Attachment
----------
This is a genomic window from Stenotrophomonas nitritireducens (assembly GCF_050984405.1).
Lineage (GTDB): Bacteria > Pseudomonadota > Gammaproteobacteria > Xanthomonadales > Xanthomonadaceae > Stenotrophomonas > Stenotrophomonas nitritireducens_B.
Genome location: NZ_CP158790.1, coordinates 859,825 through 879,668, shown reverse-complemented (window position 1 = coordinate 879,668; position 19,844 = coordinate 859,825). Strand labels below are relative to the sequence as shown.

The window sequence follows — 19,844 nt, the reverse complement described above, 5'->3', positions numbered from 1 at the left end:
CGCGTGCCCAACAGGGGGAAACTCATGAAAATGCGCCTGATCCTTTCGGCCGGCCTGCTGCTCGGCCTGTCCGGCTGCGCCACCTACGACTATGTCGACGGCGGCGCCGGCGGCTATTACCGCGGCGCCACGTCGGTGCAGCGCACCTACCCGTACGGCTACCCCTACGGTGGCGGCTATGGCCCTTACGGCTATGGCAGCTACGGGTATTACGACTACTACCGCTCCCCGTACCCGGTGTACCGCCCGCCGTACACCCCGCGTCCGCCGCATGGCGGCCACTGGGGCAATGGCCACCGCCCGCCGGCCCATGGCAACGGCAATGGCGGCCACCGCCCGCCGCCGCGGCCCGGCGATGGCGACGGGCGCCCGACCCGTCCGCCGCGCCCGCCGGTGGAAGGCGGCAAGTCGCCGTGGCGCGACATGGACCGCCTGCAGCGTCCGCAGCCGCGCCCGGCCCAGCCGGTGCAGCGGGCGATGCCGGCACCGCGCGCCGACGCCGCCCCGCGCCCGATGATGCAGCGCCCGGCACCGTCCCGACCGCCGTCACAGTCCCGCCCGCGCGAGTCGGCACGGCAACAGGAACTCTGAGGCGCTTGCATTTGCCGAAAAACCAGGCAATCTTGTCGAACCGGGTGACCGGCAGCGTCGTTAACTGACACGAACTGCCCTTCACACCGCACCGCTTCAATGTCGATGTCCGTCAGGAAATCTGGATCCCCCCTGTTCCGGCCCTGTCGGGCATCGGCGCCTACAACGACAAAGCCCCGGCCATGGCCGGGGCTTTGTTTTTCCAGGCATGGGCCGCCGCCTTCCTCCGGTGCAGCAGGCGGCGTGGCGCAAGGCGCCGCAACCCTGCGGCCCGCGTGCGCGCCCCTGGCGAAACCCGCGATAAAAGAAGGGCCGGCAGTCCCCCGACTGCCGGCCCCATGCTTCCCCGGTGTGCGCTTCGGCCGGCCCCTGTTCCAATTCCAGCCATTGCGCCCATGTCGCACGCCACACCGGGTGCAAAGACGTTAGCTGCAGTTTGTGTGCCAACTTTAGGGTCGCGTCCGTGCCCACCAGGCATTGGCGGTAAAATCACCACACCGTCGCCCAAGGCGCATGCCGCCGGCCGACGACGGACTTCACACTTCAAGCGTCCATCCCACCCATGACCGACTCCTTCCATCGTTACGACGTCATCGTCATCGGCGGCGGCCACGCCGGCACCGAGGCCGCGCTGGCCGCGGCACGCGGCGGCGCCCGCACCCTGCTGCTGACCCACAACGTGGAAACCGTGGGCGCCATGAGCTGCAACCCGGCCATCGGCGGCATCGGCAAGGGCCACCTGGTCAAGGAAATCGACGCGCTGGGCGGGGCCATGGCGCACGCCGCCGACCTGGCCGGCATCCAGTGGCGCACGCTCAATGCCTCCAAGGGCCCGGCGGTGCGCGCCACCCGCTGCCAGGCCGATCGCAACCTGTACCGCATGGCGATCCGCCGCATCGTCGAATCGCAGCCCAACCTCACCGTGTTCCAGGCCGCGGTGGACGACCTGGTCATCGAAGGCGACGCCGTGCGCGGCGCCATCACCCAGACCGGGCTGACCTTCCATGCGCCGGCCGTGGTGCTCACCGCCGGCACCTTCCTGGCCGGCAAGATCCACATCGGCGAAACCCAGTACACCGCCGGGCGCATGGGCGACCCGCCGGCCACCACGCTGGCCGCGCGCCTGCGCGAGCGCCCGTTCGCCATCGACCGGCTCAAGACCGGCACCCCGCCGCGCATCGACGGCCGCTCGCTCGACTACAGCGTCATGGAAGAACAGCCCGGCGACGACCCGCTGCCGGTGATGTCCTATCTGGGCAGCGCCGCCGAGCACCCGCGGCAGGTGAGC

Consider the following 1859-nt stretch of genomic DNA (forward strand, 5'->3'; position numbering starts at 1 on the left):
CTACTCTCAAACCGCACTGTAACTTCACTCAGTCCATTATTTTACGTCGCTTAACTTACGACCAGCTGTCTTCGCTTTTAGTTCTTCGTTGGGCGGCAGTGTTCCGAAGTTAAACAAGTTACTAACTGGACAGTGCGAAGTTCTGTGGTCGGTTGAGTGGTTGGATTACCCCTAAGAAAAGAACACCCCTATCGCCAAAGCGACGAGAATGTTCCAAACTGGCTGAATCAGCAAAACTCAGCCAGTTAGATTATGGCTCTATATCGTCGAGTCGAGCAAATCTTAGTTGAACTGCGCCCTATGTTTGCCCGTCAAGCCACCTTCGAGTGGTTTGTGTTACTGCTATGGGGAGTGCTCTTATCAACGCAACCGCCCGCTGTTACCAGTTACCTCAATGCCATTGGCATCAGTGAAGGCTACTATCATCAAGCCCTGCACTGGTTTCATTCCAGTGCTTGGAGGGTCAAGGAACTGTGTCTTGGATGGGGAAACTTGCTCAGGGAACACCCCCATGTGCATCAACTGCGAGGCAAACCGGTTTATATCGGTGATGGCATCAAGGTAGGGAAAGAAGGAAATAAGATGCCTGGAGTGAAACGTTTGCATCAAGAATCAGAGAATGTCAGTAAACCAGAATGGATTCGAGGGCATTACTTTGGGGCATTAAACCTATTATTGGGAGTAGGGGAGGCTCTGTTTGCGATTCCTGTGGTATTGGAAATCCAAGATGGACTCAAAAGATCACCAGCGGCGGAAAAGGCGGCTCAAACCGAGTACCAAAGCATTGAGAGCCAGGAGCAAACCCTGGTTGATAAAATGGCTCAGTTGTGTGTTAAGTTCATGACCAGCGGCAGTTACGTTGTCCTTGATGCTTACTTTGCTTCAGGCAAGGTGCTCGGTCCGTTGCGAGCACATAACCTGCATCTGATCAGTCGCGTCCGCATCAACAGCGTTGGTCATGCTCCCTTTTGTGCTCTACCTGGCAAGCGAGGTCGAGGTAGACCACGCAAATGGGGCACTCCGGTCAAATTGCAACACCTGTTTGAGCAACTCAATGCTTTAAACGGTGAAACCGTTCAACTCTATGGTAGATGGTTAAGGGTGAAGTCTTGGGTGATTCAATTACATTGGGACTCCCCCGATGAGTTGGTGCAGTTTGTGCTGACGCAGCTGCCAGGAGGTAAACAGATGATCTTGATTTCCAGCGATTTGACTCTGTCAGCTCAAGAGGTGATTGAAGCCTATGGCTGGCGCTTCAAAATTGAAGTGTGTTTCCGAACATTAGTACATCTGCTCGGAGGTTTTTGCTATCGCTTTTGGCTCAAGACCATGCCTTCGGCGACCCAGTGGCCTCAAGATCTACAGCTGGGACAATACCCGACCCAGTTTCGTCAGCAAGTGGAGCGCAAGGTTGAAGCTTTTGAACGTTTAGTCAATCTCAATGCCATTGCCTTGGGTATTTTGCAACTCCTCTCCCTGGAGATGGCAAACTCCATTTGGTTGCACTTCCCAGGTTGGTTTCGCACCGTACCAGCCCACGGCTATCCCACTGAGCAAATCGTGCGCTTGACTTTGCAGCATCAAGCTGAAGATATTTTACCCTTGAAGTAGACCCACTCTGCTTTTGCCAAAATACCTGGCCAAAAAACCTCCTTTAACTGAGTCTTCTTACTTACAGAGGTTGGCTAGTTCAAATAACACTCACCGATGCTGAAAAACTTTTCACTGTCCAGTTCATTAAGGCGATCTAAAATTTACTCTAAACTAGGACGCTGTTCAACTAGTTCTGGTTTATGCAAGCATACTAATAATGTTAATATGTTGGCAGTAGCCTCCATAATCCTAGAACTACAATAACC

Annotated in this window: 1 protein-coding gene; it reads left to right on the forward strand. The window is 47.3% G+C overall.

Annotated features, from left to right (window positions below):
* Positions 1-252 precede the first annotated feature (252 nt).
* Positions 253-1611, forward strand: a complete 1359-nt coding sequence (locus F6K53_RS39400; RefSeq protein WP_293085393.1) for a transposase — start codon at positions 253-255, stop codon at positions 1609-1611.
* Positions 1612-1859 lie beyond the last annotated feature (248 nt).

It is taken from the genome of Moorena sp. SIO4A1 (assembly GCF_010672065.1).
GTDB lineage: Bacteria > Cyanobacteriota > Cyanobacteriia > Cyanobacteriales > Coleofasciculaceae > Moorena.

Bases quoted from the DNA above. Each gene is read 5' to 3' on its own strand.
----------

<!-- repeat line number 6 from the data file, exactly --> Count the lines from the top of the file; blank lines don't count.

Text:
Consider the following 1859-nt stretch of genomic DNA (forward strand, 5'->3'; position numbering starts at 1 on the left):